“These proposals will ensure we have the appropriate safeguards to protect our national security whilst ensuring our economy remains unashamedly pro-business and open to high levels of foreign investment in the future.” said Mr Clark.
More cash for Crossrail
London’s Crossrail project is running almost £600m over budget with extra funding required to complete work on the east-west railway, which is due to open in December.
The project’s budget has been increased from £14.8bn to £15.4bn, rail minister Jo Johnson announced, blaming “cost pressures”.
Public sector pay boost
One million public sector workers are to get what the government says is their biggest pay rise in nearly 10 years. It includes 2.9% extra this year for the UK’s armed forces, and in England and Wales 2.75% for prison officers, up to 3.5% for teachers, and 2% for the police. GPs and dentists in England will also see a 2% increase.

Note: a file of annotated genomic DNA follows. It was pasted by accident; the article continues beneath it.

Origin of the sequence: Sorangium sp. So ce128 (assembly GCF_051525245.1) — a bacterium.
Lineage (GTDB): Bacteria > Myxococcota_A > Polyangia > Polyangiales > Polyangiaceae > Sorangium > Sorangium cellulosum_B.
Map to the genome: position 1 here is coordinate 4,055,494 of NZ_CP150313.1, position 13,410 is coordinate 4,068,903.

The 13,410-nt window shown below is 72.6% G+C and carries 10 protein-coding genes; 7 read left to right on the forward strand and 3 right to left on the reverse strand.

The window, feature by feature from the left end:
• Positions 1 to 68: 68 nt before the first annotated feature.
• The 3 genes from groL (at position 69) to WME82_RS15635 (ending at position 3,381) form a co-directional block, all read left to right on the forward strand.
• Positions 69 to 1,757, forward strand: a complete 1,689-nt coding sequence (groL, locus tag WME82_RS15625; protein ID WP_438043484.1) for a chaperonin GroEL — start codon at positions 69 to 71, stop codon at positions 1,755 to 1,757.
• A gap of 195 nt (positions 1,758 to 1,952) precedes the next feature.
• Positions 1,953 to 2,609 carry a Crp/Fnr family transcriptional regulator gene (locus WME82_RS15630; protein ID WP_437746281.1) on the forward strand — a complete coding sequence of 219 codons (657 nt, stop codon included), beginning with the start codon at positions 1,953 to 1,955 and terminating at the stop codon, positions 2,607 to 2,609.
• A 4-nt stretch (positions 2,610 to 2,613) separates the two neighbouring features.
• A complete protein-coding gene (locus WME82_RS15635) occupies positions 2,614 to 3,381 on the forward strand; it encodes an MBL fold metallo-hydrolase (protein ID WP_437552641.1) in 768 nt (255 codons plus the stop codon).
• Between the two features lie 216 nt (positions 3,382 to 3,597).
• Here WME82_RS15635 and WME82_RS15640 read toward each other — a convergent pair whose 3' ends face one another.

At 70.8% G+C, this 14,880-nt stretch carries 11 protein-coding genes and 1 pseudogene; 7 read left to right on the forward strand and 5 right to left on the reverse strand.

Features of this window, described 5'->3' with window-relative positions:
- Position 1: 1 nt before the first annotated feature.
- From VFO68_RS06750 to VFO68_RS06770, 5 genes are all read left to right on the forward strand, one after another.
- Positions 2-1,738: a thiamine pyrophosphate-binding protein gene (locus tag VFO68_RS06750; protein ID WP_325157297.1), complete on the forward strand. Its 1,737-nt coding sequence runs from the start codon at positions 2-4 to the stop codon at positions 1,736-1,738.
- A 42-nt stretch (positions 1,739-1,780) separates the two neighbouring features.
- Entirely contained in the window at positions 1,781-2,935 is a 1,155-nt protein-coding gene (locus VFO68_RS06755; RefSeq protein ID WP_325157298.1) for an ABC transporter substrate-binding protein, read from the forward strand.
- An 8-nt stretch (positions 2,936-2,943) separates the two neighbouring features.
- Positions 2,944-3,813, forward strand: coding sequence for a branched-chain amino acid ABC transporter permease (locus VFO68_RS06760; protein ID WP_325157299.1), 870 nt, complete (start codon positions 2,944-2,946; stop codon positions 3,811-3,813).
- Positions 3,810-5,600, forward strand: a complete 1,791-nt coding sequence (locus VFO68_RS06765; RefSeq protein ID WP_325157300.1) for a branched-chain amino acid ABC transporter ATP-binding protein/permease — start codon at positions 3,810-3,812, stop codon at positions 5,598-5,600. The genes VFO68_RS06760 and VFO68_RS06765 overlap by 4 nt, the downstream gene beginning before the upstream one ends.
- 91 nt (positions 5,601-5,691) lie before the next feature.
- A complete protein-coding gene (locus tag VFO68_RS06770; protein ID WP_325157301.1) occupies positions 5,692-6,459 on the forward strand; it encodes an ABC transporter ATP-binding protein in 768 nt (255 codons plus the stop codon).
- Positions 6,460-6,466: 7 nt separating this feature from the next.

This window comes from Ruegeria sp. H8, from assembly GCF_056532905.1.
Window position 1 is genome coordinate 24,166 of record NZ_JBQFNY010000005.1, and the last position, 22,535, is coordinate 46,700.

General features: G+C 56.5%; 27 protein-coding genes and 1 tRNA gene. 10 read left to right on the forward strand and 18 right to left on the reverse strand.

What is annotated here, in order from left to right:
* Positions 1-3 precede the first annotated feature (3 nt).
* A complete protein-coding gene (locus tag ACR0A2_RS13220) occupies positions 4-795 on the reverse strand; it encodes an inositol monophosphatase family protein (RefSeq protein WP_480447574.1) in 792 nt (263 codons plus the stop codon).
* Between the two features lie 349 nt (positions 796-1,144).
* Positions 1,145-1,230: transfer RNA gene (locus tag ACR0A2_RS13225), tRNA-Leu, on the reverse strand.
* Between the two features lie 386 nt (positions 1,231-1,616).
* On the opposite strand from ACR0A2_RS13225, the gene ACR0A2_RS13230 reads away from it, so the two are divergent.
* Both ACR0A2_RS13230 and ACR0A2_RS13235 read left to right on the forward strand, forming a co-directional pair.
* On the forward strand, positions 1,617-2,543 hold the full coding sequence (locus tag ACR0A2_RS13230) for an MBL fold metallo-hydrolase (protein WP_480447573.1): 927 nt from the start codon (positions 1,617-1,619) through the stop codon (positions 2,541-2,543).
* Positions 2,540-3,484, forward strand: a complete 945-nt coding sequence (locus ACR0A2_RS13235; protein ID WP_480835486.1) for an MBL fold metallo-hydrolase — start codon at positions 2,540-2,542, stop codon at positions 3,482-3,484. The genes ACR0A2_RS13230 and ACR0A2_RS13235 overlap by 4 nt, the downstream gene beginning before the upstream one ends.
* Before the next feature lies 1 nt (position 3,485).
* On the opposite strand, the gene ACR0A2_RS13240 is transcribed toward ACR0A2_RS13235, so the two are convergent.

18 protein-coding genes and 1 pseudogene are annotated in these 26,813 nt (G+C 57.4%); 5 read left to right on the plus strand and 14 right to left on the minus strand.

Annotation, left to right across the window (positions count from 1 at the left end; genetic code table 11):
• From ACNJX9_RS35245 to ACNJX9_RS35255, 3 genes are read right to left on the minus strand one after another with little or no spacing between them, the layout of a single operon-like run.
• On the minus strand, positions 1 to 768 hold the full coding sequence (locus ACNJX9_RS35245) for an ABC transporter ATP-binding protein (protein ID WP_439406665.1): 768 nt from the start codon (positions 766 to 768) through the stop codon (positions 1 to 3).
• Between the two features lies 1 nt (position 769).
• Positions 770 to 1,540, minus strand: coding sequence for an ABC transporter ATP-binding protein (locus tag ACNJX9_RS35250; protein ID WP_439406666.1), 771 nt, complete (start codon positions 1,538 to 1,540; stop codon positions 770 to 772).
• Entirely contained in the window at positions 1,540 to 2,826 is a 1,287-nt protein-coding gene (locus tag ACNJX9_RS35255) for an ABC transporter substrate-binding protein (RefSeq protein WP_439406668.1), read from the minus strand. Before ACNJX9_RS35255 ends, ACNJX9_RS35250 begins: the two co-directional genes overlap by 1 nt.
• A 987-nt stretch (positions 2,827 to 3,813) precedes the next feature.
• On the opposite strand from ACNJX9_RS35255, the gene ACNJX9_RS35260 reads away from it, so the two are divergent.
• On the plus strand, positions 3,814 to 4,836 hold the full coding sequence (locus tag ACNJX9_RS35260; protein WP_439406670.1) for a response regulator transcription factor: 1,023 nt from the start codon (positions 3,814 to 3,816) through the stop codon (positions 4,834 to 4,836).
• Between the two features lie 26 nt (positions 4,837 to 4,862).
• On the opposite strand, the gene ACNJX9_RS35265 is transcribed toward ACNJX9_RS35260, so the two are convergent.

Fracking in Lancashire gets go-ahead
Shale company Cuadrilla has been granted permission to start fracking at Preston New Road, in Lancashire, subject to certain conditions. The announcement sparked protests at the site, with six people arrested.
New director of public prosecutions
Max Hill QC – the government’s independent reviewer of terrorism legislation – will replace Alison Saunders as the head of the Crown Prosecution Service in England and Wales in November.
Ms Saunders, who faced criticism after several rape trials collapsed due to evidence not being disclosed, is standing down at the end of her five-year contract.
Mr Hill pledged to “restore public trust in the Crown Prosecution Service”.
Fund to help schools support forces children extended
A fund to help schools support pupils with parents in the armed forces is being extended.
The Education Support Fund had been due to close this year – but will now carry on for another two years – because more service children are expected to return to the UK with the closure of bases in Germany.
Defence minister Tobias Ellwood said it would be extended on a “limited basis”, with £3m this year and £2m in 2019-20.
Seven English courts to close
The government says the courts are either underused, dilapidated or too close to another and services will be moved to nearby locations.